“Farmers had some stocks of fertiliser and pesticides they purchased to cultivate in the Yala season last year, before the ill-fated ban. They were able to start cultivation in the Maha season 2021/2022 using the fertiliser available. However, inadequate levels of nutrient supply have resulted in a loss of about 45% of paddy yield from the Maha season of 2021/2022. Even this little ‘luxury’ for farmers, having some fertiliser stocks in hand, is no more for this Yala season. Both the season and the farming community are bound to suffer as a result,” notes the Senior Professor.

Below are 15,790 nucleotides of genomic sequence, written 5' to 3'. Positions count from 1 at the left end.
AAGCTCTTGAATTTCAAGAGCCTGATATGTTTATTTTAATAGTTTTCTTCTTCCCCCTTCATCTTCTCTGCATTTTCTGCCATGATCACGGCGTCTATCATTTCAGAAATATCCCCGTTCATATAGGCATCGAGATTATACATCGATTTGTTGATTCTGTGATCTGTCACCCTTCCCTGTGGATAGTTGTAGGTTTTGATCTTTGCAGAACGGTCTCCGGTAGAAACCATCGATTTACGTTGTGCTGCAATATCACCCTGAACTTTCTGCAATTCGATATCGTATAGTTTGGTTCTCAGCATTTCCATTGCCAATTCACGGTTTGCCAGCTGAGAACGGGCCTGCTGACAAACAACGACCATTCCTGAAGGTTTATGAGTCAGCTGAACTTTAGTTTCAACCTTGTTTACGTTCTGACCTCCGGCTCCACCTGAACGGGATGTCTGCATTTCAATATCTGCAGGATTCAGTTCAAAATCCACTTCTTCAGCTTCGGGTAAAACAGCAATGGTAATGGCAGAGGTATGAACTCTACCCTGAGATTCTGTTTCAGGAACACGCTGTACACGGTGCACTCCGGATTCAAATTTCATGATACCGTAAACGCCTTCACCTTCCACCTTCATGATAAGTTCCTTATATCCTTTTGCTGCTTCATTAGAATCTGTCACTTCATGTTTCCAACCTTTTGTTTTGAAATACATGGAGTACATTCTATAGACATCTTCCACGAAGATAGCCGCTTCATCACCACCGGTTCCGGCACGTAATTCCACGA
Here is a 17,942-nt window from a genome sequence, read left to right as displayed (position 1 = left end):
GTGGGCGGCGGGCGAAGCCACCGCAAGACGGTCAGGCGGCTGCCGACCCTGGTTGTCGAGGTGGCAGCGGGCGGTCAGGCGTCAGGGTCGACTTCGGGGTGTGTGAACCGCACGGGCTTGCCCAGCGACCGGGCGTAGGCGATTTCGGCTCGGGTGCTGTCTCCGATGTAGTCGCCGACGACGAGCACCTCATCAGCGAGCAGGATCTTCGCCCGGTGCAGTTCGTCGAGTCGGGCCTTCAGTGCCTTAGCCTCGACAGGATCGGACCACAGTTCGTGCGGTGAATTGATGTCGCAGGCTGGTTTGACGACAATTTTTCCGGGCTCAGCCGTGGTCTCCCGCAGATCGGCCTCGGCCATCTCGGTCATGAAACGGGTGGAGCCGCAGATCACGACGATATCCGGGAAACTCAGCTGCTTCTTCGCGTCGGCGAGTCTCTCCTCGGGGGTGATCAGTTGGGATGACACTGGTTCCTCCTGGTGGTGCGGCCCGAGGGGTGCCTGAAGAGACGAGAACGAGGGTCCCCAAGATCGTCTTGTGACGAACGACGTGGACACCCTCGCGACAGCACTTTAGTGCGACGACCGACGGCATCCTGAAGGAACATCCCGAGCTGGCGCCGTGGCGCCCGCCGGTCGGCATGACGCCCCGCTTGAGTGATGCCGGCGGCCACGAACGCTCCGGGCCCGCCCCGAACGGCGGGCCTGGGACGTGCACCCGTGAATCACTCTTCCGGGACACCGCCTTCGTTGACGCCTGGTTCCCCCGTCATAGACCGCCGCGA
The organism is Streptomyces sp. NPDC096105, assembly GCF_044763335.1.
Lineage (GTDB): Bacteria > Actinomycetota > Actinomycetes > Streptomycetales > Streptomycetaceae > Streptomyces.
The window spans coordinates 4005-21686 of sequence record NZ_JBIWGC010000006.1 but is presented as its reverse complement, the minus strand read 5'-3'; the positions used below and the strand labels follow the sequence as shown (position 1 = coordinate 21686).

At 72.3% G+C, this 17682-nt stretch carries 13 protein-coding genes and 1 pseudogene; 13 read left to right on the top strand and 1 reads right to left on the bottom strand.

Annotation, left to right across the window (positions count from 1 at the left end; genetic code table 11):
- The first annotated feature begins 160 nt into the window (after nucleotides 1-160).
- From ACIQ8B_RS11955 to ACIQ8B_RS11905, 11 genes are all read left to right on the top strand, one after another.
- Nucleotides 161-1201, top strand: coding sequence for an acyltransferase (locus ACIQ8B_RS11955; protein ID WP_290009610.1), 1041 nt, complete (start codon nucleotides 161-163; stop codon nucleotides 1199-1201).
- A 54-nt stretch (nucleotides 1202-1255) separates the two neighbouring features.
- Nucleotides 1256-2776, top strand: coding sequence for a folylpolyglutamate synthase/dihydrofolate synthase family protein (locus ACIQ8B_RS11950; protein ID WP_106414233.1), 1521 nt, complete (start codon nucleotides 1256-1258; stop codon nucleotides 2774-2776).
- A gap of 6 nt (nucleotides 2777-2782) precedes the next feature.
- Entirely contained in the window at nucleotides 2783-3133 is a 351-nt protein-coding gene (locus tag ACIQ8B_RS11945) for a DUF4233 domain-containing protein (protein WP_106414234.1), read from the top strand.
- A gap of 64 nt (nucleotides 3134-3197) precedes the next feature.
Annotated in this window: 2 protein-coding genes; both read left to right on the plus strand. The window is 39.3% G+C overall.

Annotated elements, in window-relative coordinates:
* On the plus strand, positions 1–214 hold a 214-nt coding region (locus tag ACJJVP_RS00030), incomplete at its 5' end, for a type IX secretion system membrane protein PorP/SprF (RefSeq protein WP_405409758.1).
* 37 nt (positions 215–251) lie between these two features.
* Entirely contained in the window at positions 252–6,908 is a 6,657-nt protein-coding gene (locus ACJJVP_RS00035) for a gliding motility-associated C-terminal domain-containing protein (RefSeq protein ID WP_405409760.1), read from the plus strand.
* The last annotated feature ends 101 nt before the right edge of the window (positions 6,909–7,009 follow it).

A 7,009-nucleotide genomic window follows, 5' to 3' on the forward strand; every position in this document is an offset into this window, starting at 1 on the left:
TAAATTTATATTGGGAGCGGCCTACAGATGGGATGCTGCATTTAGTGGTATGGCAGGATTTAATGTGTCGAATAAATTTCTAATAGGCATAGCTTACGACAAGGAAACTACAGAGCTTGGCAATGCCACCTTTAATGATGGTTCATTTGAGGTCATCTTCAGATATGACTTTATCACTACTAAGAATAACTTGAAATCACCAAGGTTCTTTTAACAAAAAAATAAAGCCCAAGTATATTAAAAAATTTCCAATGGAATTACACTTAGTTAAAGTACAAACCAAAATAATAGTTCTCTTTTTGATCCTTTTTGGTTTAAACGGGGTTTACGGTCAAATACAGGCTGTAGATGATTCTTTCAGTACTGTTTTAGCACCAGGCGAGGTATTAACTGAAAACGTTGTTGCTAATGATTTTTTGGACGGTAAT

Our annual rice requirement is around 2.3 to 2.4 million mt and the daily consumption is about 6,000 to 6,500 mt. The quantity of rice that China donated early this year (5,000 mt) is not even adequate to fulfil a day’s requirement of rice for Sri Lankans. “More importantly, the total value planned to be imported (including the request of 1 million mt of rice from China), is more than 55% of the annual rice requirement of Sri Lanka. The Government also opened up markets allowing anyone to import rice late last year. This clearly reflects that the Government has got all the signals well in advance of a severe food crisis in 2022 resulting from their own decision, but did not divulge the true picture of the impending disaster to the general public,” charges Prof. Marambe.